Accounting Research Tool

Frequently Asked Questions About Troubled Debt Restructurings Under the CARES Act and Interagency Statement (April 15, 2020; Last Updated July 8, 2020)

Heads Up | Volume 27, Issue 9
April 15, 2020; Last Updated July 8, 2020
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Frequently Asked Questions About Troubled Debt Restructurings Under the CARES Act and Interagency Statement

This publication was updated on July 8, 2020, to (1) add Q&As 2A and 2B (on the application of CARES Act/interagency guidance to interest rate modifications to loans) and (2) amend Q&A 5 (on the recognition of interest income on modified loans if interest does not accrue on deferred payment obligations of the borrower). Text that has been added or amended since the publication’s initial issuance has been marked with a boldface italic date in brackets throughout the document. Note that additional updates to this publication may be issued in the future, as warranted.


FASB Accounting Standards Codification (ASC) Subtopic 310-40, Receivables: Troubled Debt Restructurings by Creditors.
The Board of Governors of the Federal Reserve System, the Federal Deposit Insurance Corporation, the National Credit Union Administration, the Office of the Comptroller of the Currency, the Consumer Financial Protection Bureau, and the State Banking Regulators.
FASB Accounting Standards Codification Subtopic 470-60, Debt: Troubled Debt Restructurings by Debtors, addresses the borrower’s determination of whether a modification represents a TDR. We generally believe that borrowers may reasonably conclude that modifications are not TDRs when they are made in accordance with a modification program established by lenders that broadly applies regardless of a specific evaluation of the borrower’s financial circumstances. [Footnote amended May 1, 2020]
FASB Accounting Standards Update (ASU) No. 2016-13, Measurement of Credit Losses on Financial Instruments.
FASB Accounting Standards Codification Subtopic 310-10, Receivables: Overall.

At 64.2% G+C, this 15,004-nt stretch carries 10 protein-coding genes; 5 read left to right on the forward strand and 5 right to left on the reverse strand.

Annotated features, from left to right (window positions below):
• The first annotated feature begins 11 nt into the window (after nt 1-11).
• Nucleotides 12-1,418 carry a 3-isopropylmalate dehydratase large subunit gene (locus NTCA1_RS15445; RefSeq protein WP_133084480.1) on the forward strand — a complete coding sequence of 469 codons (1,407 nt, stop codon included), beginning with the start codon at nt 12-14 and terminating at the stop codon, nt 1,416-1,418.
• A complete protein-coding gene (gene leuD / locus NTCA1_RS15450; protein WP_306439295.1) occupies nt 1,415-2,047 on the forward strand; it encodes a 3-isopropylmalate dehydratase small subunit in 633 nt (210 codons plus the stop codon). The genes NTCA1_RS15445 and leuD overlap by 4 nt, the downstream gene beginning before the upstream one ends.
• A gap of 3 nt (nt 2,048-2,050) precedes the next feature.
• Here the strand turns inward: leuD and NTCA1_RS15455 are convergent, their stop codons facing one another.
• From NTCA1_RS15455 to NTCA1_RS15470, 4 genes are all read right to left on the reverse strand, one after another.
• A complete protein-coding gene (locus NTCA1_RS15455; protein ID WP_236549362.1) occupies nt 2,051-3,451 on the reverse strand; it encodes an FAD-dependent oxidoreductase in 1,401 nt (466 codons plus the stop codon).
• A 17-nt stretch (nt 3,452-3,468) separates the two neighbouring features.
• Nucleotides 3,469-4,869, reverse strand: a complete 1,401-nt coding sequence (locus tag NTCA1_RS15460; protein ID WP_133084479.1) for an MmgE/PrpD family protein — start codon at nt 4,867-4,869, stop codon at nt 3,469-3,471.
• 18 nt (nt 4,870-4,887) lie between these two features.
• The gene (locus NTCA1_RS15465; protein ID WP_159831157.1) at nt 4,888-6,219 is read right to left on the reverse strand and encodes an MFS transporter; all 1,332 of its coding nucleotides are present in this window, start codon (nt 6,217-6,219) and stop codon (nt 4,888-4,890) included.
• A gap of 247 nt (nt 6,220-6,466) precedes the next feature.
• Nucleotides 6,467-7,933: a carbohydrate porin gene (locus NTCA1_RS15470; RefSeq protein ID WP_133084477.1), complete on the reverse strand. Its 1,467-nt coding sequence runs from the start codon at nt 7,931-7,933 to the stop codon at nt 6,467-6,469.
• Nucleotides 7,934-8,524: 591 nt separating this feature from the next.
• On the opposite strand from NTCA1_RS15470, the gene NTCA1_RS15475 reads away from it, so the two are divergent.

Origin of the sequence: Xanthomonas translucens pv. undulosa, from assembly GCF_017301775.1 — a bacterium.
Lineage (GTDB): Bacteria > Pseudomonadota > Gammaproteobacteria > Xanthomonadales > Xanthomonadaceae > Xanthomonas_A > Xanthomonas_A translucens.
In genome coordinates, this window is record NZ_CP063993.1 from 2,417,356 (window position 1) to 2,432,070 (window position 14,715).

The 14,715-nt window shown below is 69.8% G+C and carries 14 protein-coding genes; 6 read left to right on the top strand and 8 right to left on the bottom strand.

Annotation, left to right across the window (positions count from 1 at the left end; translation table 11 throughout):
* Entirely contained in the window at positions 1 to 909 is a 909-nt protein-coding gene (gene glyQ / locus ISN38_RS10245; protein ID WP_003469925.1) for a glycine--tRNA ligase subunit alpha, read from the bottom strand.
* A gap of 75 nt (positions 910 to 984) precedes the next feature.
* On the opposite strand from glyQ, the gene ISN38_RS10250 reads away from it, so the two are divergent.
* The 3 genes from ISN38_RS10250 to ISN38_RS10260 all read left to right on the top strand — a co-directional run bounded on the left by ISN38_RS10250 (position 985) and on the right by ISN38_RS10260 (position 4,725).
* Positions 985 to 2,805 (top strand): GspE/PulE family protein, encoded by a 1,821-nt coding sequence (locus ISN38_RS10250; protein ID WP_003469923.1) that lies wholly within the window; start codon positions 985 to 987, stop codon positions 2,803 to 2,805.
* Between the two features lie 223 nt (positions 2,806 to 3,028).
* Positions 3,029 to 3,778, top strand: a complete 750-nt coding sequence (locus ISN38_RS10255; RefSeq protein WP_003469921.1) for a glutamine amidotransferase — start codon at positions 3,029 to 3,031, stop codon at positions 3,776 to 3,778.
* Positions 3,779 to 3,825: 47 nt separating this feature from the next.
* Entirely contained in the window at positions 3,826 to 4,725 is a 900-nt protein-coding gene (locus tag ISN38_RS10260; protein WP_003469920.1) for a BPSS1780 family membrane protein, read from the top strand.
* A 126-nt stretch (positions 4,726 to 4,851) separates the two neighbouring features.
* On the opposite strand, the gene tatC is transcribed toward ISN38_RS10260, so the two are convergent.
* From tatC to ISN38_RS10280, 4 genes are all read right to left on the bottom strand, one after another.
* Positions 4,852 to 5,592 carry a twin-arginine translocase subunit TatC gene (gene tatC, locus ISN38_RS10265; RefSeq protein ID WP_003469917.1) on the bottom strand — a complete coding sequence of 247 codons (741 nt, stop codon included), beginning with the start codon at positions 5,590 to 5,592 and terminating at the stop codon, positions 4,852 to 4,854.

This question is intended to address situations in which a modification was made to the loan only in response to the COVID-19 pandemic (e.g., this question does not address modifications that include other revisions such as a change from a LIBOR rate to another variable interest).
FASB Accounting Standards Codification Subtopic 310-20, Receivables: Nonrefundable Fees and Other Costs.
FASB Accounting Standards Codification Topic 235, Notes to Financial Statements.
These events may also result in the need to write off a modified loan.
Note that the six-month limitation is applied on a cumulative basis. For example, an entity that modifies a loan to defer payments for three months could subsequently provide for another modification to defer payments for up to another three months.
Although the interagency guidance applies to financial institutions regulated by the Agencies, because the guidance was developed in consultation with the FASB staff, which concurred with the approach, we believe that nonfinancial institutions may also elect to apply the guidance.
Under the CARES Act, a modification may include a forbearance arrangement, an interest rate modification, a repayment plan, and any other similar arrangement that defers or delays the payment of principal or interest.
This would apply only if the lender had no option to avoid granting the modification.
We believe that two three-month consecutive delays, for example, could be acceptable.